NEWPORT NEWS, Va. -- Virginia Marine Resources Commission chief William A. Pruitt has rescinded a commission decision allowing scientists to place Japanese oysters in the York River to see whether they resist MSX, a disease that has killed countless oysters in the Chesapeake Bay.
Mr. Pruitt's ruling was prompted by a recommendation by Virginia Institute of Marine Science Director Dennis L. Taylor to keep the foreign oysters out of the bay until scientists can guarantee the oysters can't successfully reproduce. The recommendation in a June 16 letter to Mr. Pruitt was made public yesterday.
Maryland officials had hinted that they would seek a court injunction to stop scientists from placing the foreign oysters in the bay.
"We welcome Dennis Taylor's caution," Pete Jensen, chief of the Maryland Department of Natural Resources' Fisheries Division, said yesterday.
Nature had already derailed the York River experiment: Most of the Japanese oysters destined for the river died in June in their tank at a Rutgers University research laboratory near Cape May, Even if they had lived, Mr. Pruitt's decision would postpone the experiment until at least next year.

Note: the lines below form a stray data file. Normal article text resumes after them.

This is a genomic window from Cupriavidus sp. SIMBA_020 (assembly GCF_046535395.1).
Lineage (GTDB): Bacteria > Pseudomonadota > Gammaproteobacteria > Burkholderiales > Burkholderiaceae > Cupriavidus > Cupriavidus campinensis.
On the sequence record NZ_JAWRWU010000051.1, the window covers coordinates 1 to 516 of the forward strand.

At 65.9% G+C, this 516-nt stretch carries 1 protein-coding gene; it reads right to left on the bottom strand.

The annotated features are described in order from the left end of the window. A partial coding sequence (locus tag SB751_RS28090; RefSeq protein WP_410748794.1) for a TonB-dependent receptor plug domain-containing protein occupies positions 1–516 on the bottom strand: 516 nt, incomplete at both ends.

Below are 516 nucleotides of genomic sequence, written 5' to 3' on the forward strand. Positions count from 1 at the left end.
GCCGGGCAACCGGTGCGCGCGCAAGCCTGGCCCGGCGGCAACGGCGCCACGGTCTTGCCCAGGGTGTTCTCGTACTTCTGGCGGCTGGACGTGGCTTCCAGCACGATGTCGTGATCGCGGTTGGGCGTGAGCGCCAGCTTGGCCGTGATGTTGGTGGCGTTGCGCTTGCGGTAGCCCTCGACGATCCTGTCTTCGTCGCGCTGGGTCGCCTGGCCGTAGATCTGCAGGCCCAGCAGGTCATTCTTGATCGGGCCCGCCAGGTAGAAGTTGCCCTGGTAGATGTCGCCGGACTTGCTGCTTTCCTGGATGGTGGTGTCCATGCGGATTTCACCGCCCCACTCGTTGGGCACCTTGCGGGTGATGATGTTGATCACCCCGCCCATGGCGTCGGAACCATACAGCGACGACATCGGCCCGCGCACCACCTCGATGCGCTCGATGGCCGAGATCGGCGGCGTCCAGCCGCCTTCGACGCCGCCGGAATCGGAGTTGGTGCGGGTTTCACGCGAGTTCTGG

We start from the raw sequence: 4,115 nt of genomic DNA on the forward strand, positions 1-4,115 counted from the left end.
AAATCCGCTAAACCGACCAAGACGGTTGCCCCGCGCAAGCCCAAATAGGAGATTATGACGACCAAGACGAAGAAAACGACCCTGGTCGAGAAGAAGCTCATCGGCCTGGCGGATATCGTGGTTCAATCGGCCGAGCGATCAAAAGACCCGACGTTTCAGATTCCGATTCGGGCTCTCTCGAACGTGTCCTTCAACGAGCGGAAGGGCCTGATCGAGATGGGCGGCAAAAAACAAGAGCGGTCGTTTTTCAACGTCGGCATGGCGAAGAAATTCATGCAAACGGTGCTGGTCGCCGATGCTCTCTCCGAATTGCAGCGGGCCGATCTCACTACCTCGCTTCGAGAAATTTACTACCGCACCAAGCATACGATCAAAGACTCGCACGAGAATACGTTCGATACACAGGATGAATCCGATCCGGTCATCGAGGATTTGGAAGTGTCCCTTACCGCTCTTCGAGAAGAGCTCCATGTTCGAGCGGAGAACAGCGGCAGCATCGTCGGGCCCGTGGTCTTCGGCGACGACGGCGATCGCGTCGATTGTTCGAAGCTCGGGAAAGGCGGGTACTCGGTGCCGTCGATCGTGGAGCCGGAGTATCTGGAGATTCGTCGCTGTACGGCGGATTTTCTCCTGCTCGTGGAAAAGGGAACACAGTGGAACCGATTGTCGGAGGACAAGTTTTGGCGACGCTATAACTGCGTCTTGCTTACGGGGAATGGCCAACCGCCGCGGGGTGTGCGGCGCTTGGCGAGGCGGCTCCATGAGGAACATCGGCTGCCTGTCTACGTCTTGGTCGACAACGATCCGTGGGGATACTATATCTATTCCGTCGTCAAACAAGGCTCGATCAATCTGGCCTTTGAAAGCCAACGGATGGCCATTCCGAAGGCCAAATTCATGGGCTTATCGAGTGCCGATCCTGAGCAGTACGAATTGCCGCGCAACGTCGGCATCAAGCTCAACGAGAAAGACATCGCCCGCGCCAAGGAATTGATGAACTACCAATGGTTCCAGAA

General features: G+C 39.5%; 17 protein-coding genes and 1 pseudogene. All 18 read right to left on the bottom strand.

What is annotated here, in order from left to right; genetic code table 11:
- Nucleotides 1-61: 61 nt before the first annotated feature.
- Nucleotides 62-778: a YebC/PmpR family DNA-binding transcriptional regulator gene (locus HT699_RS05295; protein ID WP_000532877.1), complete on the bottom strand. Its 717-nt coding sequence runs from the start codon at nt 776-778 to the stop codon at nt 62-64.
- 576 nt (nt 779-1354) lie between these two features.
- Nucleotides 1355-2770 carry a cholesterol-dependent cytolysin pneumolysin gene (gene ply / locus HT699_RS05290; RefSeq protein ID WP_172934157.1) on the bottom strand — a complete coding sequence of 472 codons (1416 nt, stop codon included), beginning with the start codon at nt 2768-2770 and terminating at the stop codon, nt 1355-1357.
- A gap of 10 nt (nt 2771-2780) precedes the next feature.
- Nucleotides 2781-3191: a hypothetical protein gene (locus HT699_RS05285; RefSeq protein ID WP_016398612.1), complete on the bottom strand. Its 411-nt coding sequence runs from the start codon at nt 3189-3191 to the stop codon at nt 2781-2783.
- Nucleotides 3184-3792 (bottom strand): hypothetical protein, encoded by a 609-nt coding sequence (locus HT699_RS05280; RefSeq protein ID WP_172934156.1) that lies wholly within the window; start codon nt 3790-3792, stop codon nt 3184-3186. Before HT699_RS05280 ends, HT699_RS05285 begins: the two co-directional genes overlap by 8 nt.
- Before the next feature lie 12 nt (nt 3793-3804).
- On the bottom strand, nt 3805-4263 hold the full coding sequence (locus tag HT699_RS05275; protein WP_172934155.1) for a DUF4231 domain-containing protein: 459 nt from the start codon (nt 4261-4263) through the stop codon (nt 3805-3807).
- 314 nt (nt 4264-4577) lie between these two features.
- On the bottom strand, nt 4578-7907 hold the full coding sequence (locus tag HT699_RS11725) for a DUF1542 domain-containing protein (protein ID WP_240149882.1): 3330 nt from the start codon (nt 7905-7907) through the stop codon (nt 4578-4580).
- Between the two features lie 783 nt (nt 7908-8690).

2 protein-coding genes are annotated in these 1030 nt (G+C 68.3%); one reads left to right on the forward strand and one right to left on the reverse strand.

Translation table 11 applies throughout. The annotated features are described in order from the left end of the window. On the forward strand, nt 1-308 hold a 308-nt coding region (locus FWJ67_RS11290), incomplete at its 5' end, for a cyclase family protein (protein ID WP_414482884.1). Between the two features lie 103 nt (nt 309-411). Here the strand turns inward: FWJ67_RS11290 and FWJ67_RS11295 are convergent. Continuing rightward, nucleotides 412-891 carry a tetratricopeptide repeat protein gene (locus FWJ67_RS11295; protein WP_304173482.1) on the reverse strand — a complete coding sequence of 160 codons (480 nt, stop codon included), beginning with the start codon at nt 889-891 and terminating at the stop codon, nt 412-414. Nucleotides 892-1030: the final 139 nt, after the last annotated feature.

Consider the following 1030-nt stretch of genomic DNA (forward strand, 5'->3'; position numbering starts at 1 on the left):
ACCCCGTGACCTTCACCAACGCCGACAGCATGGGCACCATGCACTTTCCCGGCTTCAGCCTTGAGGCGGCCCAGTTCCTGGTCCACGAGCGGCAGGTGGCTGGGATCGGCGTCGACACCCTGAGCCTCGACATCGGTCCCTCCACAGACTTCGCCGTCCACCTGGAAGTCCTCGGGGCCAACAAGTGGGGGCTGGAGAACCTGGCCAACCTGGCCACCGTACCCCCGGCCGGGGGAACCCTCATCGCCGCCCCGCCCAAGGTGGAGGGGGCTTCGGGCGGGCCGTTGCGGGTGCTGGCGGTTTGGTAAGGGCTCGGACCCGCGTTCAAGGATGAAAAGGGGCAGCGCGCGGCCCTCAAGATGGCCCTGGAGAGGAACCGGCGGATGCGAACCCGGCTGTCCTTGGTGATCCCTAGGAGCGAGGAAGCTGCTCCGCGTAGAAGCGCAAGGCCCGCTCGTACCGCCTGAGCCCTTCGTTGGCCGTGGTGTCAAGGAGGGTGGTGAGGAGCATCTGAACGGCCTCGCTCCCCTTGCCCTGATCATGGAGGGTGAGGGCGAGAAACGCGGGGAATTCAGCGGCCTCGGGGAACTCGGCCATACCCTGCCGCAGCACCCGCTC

Talk of placing Japanese oysters in the bay has triggered both hope and fear: hope that the hardy species will resist oyster-killing diseases and rejuvenate the bay's oyster population, which is less than 1 percent of what it was 100 years ago; and fear that it will bring with it disease-spreading parasites that will kill other fish and shellfish.
Mr. Jensen, the Maryland fisheries official, said scientists can determine whether Japanese oysters will resist MSX without placing them in open waters.
Mr. Taylor based his recommendation on research by a Rutgers University oyster scientist who has been working to create sterile oysters.
Standish Allen, the Rutgers scientist, has said that he can't guarantee "100 percent sterility" in the oysters. He is out of the country and could not be reached for comment yesterday. But in an interview last month he claimed, "There's no better way to make them sterile than what I'm doing." He explained that oyster eggs hold three sets of chromosomes, one of which is usually not used and is excreted. He disrupts reproduction by bathing oysters with a special chemical, which forces them to maintain the extra set of chromosomes. With that set of chromosomes present, "you have an abnormal reproduction because you have an abnormal sperm and egg," Mr. Allen said. "It virtually ensures that a normal progeny will not be produced," he said.
The "virtually" part worries scientists like Mr. Taylor, who is also out of the country and could not be reached for comment. Mr. Taylor "wants security before moving ahead with the experiment," said Robert Byrne, head of research at VIMS.